"Jesus was constantly breaking the [social] codes that prolonged human suffering," Diewert, wearing his trademark grungy blue baseball cap, told the Straight in an interview at a Burrard Street coffee shop December 13. "It's not within my faith to put people within harm's way, to make systems that create harm."
Diewert suggested that people use illegal drugs to ease their suffering, the same reason people take legal drugs, such as morphine or insulin. Harm reduction, he said, is compassionate in a society that criminalizes those substances, but it does not ease the underlying causes of drug abuse: isolation, meaninglessness, abuse. In his work with the left-leaning pan-Christian group Streams of Justice and the more secular Creative Resistance (which he started with Catholic poet Bud Osborne), he hopes to address the root causes of suffering–as, he said, Jesus did.
"Harper has to recognize that if people stop taking drugs, they have to deal with the tsunami of pain underlying their addictions," he said. "Who's going to help them with that? If there were lots of options for people to belong, get affirmation, feel valued, there might be a reason for being abstinent."
Those same causes of addiction are outlined in Bruce Alexander's very secular 2001 document The Roots of Addiction in Free Market Society, written for the Canadian Centre for Policy Alternatives.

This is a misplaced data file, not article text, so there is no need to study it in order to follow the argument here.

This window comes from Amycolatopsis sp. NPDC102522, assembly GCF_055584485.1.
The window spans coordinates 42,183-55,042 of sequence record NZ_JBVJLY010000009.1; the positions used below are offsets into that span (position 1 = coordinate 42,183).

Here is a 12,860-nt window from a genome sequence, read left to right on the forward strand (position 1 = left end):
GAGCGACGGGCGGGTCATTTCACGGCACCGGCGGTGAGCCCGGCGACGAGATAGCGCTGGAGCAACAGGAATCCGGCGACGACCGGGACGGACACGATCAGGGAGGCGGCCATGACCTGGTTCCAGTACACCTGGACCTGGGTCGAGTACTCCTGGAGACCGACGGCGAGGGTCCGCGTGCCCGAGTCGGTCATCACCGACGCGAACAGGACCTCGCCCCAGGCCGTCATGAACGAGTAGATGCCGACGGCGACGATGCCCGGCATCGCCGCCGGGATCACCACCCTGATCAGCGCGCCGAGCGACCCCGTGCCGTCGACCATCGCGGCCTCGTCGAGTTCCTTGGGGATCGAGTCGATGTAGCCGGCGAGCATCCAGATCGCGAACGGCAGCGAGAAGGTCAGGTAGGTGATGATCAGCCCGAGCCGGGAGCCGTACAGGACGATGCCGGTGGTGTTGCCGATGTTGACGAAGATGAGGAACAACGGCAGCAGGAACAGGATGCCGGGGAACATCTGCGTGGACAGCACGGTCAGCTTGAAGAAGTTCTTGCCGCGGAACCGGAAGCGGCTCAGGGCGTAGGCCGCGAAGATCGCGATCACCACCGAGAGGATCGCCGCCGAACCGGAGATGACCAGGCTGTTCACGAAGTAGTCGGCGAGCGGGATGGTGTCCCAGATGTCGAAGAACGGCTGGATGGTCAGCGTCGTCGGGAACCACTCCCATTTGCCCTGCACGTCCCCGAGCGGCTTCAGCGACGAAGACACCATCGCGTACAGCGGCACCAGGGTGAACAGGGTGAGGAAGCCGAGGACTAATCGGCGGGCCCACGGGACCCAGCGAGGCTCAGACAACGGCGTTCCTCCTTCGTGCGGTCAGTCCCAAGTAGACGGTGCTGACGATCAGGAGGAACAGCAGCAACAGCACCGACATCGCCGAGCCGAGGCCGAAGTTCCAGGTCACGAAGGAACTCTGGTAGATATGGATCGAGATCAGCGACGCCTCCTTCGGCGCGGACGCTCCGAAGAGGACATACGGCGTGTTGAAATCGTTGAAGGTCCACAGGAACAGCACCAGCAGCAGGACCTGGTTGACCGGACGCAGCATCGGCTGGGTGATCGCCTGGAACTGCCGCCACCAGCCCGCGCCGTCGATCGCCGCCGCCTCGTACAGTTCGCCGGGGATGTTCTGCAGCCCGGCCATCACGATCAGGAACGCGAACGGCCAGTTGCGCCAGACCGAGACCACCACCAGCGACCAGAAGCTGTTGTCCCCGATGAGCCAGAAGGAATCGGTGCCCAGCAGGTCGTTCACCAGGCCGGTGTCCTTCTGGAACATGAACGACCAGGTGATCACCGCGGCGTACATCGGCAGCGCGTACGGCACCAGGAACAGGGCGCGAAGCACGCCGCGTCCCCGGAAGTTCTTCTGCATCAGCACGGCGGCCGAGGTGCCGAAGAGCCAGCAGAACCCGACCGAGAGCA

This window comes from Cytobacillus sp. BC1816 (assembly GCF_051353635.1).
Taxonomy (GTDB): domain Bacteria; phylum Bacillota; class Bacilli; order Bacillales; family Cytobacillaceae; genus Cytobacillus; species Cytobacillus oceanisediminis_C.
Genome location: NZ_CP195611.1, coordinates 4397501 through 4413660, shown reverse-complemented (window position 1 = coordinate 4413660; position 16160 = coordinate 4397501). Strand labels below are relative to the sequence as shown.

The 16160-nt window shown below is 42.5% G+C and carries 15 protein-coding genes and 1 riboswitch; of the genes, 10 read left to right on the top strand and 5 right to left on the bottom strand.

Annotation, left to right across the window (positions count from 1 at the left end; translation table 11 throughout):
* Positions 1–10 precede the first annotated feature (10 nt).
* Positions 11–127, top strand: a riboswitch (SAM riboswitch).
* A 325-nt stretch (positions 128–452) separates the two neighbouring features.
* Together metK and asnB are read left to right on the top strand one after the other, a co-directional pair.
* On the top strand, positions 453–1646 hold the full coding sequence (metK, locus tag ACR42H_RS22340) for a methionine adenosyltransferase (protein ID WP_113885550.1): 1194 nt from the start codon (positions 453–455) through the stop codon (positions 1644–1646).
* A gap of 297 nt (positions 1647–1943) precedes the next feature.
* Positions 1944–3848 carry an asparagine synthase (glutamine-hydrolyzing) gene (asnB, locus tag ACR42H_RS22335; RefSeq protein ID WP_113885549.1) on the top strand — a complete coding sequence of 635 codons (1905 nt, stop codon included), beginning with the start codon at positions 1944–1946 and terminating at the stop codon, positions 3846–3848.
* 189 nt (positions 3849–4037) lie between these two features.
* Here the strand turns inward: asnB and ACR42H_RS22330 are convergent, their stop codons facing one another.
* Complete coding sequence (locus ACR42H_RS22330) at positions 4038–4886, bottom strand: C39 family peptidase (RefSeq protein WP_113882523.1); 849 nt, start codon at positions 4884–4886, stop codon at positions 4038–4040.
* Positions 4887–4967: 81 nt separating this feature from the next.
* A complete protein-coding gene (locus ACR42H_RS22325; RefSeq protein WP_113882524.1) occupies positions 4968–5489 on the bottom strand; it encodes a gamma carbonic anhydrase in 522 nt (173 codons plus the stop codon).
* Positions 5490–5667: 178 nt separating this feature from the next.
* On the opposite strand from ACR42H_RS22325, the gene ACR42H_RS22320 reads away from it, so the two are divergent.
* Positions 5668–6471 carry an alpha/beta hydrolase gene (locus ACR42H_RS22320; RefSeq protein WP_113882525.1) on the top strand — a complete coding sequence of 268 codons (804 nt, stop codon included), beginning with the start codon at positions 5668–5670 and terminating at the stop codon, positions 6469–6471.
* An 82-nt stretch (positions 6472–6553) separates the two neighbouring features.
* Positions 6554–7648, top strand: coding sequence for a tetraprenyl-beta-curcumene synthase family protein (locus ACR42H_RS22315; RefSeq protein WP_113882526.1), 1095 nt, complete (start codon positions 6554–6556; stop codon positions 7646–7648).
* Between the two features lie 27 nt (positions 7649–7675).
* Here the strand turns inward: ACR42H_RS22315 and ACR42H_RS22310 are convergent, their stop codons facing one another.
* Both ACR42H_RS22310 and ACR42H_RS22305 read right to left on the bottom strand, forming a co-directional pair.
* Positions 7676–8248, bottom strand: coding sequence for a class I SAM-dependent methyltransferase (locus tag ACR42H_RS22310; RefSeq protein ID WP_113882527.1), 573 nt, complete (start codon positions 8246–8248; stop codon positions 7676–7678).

"The barren pleasures of a street 'junkie'," reads Alexander's report, "are more sustaining than the unrelenting aimlessness of dislocation." And Vancouver, he argues, experiences great addiction because the city is terminally full of dislocated people. Avoiding addiction, whether articulated by Christians or secularists, comes down to a sense of connectedness.
Even Kendall recognizes that addiction has a root cause, though for him it's more tangible. Ninety-nine percent of Canadians are not addicted to heroin or cocaine, he said. "If we can get to that one percent early enough, we can even eliminate that." He suggested the feds should spend money on a national child-care strategy rather than an abstinence-based anti drug "education" campaign of the type, he said, that studies show does not work.